Today we talk to Peter Lubell-Doughtie about Ona.
How long have you been working with Clojure and ClojureScript?
Ona has been working with Clojure and ClojureScript for three years. We started using it when we built an updated version of the front-end to our data collection and management platform. I was introduced to Clojure about five years ago through Cascalog. I’ve had an affinity for LISPs ever since learning it in undergrad and using it in a genetic programming research project that generated s-expressions to evolve an agent communication language.
How big is the team you have using Clojure or ClojureScript?
At any one time we have about 4-6 team members working full-time on projects in Clojure and ClojureScript; this comes out to about a third of our engineering team. We use a number of different editors, including Meow, an emacs config created by one of our engineers.
What product or service are you building with Clojure or ClojureScript?
We are building a data collection, management, and visualization platform targeted at humanitarian and international development organizations. These organizations, e.g. the World Food Program and UNICEF, use our platform to conduct on-going surveys in the field. Field data is merged with historic data in real-time to construct a comprehensive view of projects they have invested in or are running. This allows organizations to see problems as they occur and make adjustments, e.g. directing health workers to understaffed clinics or inspectors to buildings with more severe damage. The Clojure and ClojureScript component is a stateless layer with all data persistence and retrieval mediated through our API client, Milia, and visualization in our ClojureScript data viewers, Hatti and Vega-viewer.
What Clojure or ClojureScript library have you enjoyed working with the most?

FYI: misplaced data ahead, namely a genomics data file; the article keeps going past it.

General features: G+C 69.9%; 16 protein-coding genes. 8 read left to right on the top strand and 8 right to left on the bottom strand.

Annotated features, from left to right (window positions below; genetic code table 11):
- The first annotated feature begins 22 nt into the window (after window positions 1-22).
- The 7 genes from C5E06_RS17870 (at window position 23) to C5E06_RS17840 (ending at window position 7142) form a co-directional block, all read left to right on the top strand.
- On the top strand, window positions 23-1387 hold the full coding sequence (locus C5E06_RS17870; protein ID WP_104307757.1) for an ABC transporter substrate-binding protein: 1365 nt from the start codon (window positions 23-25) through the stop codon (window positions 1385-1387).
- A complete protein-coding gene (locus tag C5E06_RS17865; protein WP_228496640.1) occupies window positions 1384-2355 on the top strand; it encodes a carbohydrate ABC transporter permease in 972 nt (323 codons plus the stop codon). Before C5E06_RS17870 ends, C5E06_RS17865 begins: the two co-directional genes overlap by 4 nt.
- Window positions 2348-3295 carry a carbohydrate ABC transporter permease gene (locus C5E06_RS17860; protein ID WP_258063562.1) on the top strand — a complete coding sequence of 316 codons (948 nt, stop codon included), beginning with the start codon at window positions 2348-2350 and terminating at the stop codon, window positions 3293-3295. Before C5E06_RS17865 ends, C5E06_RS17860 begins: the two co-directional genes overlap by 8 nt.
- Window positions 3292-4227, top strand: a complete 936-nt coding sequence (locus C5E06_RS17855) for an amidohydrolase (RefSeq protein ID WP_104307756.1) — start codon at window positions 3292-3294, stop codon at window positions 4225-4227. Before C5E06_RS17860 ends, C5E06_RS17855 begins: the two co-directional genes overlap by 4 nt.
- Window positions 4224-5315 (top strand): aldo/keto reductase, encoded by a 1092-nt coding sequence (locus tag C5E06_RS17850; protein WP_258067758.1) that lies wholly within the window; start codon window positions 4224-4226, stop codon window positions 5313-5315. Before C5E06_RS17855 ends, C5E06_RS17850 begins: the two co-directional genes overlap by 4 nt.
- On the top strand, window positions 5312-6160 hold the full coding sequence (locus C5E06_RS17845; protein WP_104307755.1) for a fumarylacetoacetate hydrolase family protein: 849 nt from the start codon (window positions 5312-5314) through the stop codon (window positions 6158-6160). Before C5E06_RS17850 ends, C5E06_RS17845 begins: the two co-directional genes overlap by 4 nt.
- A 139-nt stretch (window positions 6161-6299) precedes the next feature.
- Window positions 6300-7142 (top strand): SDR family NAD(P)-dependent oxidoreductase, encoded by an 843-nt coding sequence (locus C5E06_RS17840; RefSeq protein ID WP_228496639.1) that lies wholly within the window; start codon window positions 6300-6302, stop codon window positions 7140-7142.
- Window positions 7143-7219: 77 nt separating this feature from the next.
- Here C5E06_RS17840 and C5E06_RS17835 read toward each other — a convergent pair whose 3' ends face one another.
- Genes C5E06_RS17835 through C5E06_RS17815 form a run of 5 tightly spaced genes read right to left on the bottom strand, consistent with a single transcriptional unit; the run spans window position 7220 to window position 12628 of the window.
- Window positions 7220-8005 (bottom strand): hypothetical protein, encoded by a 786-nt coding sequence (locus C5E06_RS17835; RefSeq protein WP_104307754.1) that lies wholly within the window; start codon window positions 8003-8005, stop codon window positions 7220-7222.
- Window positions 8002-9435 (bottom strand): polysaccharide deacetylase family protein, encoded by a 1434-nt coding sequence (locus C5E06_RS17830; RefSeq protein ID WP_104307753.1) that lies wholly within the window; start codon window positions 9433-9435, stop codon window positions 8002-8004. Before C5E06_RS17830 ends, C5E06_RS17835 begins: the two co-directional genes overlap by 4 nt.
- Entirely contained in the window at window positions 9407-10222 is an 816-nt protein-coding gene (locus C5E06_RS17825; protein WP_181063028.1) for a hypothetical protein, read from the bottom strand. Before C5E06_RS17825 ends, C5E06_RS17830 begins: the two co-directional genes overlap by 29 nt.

On the Clojure side, we’ve benefited a lot from the Ring middleware Optimus, which bundles and optimizes all our assets.
On the ClojureScript side, we were early adopters of Om and use it extensively to render reactive views. We use it with Hiccup-based markup, some of which is shared with Clojure (we’d like to share more).
For libraries we use in both Clojure and ClojureScript, we make heavy use of the i18n library Tempura combined with custom helpers to load all text from translation files. We also run a lot of static analyzers in our build step including Kibit and Bikeshed to catch duplication and enforce uniform code-style.
What about working with Clojure or ClojureScript gives you the most value?
Consistency and an approximation of purity give us the most value. When using Clojure and ClojureScript we can look at the front-end or back-end---really anywhere in our codebase---and know it’s following the same set of simple rules. We can trace through the data flow and explicitly see how transformations are happening.
These features also help us when working with less experienced engineers or engineers without a functional programming background. Working in Clojure, with strict static analyzers, significantly limit the possible approaches to solve a problem, and rules out a bunch of anti-patterns.
What is your stack?
We use NGINX as a reverse-proxy to hand-off requests to our application server which runs a Ring based Jetty server and routes requests to a set of views using Compojure. We render views on the server side using Enlive and occasionally Hiccup. All styles are written in SCSS. The client side uses Om to render React views with Secretary for routing and Sablono for markup. We use our core.async based API client Milia to interact with API data from the client side.
For testing, we self-host Drone to run continuous integration builds. Code must get past Sass-lint, Bikeshed, cljfmt, Eastwood, Kibit, and a production ClojureScript build (which will alert us to any issues with advanced compilation), before we run the tests suites. We write Clojure tests in Midje and ClojureScript tests in cljs.test.
Why is using Clojure or ClojureScript valuable to your business?
Because our platform is used globally to improve child and maternal health, governance, agriculture, access to infrastructure, and government accountability, mistakes in our platform have serious consequences. E.g. fewer vaccinations given and fewer essential resources distributed (think water and blankets). In a very literal way, our mistakes mean fewer lives saved. Using Clojure and ClojureScript simplifies how we process real-time data streams from around the world, and helps us minimize our mistakes. If you’re interested in working with us please get in touch.
If you'd like to share your Clojure story, please contact firstname.lastname@example.org.